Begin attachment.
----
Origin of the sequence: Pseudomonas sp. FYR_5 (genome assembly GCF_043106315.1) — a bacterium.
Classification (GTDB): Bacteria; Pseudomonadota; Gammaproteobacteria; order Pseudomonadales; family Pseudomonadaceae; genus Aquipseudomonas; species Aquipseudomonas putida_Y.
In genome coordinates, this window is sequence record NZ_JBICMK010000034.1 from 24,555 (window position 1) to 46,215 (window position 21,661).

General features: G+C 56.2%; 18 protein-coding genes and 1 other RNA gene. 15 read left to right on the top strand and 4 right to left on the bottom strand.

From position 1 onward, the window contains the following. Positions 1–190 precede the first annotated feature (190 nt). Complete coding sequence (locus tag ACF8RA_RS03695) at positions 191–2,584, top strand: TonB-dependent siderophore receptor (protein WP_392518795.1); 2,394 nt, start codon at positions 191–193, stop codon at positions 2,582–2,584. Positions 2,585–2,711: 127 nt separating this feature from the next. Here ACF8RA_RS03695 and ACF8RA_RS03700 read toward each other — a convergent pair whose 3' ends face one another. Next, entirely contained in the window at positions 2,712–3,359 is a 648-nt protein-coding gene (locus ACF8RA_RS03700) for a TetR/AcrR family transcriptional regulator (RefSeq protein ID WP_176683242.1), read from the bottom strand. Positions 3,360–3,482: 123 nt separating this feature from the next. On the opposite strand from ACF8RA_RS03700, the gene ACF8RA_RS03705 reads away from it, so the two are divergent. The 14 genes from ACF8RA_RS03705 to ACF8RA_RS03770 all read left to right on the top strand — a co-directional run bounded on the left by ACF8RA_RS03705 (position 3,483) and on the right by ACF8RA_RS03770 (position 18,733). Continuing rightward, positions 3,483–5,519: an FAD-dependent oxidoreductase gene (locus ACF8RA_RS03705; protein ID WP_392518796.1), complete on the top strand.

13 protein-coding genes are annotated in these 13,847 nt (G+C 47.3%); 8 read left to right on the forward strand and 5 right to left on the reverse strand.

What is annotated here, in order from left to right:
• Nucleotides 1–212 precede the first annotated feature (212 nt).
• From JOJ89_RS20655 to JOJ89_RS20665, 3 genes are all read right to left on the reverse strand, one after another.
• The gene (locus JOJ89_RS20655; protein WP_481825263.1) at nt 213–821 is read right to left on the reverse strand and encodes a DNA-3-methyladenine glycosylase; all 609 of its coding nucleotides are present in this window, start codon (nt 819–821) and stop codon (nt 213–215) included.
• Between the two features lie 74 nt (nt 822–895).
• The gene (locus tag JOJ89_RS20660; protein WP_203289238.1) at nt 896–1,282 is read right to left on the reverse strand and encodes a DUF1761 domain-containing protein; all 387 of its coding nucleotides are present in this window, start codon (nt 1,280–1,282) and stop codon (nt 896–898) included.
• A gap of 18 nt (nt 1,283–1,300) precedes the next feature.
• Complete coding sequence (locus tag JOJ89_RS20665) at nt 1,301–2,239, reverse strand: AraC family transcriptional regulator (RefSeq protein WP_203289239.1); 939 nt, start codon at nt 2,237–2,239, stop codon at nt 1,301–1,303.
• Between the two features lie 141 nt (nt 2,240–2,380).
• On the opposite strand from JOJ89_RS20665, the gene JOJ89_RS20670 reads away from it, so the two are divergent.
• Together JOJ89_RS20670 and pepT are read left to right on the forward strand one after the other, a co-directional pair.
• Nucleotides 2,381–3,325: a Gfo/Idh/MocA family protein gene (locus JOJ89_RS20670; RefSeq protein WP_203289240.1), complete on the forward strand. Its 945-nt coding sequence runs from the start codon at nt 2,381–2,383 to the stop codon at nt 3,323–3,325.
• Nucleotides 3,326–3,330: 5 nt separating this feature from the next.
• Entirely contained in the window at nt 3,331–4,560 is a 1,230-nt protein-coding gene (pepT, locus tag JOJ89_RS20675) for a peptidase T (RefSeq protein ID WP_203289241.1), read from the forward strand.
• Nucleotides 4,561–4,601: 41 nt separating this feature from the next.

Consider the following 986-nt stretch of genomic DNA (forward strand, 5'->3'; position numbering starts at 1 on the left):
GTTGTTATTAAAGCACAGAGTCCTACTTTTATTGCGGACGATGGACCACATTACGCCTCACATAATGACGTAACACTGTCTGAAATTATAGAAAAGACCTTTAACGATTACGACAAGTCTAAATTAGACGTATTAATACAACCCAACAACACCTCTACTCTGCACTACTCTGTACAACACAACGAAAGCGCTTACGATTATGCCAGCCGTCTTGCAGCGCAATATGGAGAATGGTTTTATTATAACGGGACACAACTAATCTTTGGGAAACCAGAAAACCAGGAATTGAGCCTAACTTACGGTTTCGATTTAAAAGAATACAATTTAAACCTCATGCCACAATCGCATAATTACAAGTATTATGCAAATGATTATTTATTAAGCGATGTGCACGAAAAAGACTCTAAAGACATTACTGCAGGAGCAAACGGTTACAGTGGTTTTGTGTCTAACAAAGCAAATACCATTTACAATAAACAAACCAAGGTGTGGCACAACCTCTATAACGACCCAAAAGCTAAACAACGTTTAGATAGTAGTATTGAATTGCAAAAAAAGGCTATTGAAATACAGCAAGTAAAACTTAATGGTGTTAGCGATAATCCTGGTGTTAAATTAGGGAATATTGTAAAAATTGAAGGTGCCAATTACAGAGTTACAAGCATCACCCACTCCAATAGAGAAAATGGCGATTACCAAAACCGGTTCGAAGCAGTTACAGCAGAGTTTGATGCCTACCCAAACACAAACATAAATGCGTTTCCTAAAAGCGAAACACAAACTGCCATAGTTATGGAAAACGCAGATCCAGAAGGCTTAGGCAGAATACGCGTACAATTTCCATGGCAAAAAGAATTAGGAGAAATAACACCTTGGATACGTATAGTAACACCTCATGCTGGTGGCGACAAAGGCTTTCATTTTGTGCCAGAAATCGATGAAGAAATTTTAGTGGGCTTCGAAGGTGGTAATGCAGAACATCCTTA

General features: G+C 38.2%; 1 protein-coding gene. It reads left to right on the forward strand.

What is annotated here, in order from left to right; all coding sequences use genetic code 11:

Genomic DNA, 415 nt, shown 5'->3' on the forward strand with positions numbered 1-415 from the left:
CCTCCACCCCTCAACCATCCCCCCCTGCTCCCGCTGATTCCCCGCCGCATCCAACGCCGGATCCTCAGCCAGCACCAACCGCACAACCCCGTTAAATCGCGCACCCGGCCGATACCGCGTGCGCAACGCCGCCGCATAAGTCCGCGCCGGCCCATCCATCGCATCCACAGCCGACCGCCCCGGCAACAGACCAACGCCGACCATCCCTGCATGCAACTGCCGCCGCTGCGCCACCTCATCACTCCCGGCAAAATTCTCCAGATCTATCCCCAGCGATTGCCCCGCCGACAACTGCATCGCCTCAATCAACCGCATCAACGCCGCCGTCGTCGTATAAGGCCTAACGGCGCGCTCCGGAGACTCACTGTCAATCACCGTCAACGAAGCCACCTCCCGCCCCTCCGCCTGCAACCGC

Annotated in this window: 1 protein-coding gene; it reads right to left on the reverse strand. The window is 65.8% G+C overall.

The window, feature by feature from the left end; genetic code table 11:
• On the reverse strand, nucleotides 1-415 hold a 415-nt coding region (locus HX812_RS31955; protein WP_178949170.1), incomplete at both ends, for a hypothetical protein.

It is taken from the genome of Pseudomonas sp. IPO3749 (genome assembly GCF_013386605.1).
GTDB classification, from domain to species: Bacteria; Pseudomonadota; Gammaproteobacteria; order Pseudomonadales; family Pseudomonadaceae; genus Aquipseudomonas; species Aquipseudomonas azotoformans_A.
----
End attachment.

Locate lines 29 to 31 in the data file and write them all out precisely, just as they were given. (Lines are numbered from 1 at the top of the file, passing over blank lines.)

The window, feature by feature from the left end; genetic code table 11:
• On the reverse strand, nucleotides 1-415 hold a 415-nt coding region (locus HX812_RS31955; protein WP_178949170.1), incomplete at both ends, for a hypothetical protein.

It is taken from the genome of Pseudomonas sp. IPO3749 (genome assembly GCF_013386605.1).